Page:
Frida Kahlo (July 6, 1907 – July 13, 1954) was a Mexican painter, who has achieved great international popularity. She painted using vibrant colors in a style that was influenced by indigenous cultures of Mexico as well as European influences that include Realism, Symbolism, and Surrealism. Many of her works are self-portraits that symbolically express her own pain. Kahlo was married to and influenced by the Mexican/Spanish muralist Diego Rivera and shared his Communist views. Although she has long been recognized as an important painter, public awareness of her work has become more widespread since the 1970s. Her “Blue” house in Coyoacán, Mexico City is a popular museum, donated by Diego Rivera after his death in 1957.
Yesterday I went to see the Frida Kahlo exhibit at the Philadelphia Museum of Art and was blown away. There were beautiful black and white photographs of Kahlo, Rivera and their friends/family along with the powerful paintings of Frida’s. I loved looking at the technique, colors, and surfaces that Kahlo used, along with the symbolism from her own life.
The thing that left the greatest impression on me was the fact that Frida Kahlo hated her life but still was an amazing artist and became a legend. Due to an accident, she was in pain most of her life, oftentimes painting from bed. She had a rocky relationships with Diego Rivera, divorcing and then remarrying him with affairs by both sprinkled in. She had such a distaste for life that during her last days, she wrote in her diary, “I hope the exit is joyful – and I hope never to return – Frida.”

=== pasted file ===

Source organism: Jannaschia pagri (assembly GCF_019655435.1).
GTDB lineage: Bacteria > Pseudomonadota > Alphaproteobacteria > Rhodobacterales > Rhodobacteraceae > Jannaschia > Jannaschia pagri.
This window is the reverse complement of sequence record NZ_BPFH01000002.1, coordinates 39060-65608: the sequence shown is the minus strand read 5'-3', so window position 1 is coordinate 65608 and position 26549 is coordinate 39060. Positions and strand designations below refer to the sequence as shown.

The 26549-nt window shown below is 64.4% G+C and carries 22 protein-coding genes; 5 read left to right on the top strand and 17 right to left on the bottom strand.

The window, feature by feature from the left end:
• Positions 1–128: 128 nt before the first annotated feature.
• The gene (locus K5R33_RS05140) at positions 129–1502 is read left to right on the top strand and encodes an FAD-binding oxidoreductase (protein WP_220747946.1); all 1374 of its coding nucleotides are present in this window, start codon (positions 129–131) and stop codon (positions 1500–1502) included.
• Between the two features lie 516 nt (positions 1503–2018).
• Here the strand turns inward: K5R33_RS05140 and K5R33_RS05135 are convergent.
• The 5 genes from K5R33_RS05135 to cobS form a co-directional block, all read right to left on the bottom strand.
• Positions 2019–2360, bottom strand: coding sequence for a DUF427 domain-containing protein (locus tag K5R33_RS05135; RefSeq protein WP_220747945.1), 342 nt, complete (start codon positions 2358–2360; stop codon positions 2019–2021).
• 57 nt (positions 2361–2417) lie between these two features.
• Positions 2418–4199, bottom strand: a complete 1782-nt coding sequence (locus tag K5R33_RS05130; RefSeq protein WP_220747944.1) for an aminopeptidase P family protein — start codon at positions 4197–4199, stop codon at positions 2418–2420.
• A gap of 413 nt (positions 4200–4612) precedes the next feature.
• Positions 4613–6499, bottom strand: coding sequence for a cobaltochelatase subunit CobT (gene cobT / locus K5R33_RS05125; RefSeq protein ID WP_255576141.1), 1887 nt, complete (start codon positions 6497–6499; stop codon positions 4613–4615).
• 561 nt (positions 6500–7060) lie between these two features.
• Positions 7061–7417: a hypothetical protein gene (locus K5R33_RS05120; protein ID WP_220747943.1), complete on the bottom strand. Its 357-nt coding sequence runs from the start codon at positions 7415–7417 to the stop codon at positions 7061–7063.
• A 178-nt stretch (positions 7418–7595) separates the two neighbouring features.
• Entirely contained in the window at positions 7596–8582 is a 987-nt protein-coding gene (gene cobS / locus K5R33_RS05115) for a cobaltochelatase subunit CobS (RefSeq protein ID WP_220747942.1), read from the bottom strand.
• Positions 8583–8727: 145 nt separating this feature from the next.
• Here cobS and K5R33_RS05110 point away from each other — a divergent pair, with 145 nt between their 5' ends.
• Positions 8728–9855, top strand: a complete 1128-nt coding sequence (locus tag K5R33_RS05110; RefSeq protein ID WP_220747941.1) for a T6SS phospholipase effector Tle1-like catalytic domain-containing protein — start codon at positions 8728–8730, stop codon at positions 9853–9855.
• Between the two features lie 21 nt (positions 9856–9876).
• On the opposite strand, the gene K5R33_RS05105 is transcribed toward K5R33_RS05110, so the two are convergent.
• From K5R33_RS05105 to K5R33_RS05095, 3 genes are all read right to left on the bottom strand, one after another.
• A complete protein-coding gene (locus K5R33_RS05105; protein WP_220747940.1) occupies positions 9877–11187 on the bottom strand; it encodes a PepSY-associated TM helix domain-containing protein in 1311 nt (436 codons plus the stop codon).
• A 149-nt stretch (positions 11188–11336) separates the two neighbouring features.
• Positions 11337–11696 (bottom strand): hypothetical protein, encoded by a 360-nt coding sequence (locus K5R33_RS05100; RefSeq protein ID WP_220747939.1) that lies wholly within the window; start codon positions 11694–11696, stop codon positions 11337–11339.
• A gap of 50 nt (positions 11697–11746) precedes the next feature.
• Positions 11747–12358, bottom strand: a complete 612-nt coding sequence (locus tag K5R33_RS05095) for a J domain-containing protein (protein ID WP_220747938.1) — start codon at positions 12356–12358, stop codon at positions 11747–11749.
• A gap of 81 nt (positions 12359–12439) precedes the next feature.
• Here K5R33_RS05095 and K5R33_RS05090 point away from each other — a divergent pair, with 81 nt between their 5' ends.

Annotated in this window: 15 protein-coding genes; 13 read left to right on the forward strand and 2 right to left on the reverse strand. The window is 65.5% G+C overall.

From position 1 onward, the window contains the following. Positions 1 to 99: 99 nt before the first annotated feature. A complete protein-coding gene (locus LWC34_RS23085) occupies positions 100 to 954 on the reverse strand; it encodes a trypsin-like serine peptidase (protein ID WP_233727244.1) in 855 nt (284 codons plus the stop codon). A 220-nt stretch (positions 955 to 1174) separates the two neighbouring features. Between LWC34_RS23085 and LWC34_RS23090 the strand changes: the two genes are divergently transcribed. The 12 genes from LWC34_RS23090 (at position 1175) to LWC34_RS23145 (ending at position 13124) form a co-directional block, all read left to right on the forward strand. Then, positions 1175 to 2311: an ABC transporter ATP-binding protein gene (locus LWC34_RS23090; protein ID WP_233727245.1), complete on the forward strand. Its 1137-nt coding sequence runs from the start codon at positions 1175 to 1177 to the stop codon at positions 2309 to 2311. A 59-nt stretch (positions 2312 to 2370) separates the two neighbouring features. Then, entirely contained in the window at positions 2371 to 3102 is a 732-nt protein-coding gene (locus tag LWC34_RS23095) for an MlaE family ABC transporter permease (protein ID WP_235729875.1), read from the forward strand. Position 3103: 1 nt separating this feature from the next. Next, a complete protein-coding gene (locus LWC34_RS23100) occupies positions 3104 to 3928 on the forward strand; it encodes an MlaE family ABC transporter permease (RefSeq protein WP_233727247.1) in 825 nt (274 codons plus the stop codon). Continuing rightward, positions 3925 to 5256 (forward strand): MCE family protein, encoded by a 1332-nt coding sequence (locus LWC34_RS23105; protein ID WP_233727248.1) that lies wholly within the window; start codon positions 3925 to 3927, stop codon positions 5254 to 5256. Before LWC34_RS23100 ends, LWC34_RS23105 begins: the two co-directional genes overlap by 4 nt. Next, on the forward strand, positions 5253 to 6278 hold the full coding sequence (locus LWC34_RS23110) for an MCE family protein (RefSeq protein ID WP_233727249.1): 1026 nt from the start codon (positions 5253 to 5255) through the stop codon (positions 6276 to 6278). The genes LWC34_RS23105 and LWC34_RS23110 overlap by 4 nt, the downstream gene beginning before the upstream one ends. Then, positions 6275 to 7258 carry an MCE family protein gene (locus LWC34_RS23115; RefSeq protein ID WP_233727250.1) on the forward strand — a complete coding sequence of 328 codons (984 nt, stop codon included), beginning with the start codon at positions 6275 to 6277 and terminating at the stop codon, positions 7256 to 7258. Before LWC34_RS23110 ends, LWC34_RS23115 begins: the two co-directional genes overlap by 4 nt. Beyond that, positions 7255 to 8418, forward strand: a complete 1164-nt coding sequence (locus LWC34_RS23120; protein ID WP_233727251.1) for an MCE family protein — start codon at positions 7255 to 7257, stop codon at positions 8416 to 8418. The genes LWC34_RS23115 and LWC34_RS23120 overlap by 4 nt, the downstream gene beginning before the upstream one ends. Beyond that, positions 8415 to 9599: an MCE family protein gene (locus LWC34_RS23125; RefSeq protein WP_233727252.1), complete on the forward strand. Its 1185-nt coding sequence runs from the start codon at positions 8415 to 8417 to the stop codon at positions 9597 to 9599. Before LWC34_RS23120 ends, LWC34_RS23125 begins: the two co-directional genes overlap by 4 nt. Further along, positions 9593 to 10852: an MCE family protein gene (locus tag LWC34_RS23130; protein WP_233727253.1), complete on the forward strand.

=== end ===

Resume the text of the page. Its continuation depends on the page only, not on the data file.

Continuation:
Some of the most successful painters were miserable, some of the greatest musicians went through terrible breakups, and some of the richest people in the world were at one time broke.
There’s something powerful about hitting bottom; it often motivates you to become something great.
So don’t worry about setbacks, they are often a setup for a comeback.
Thanks for reading.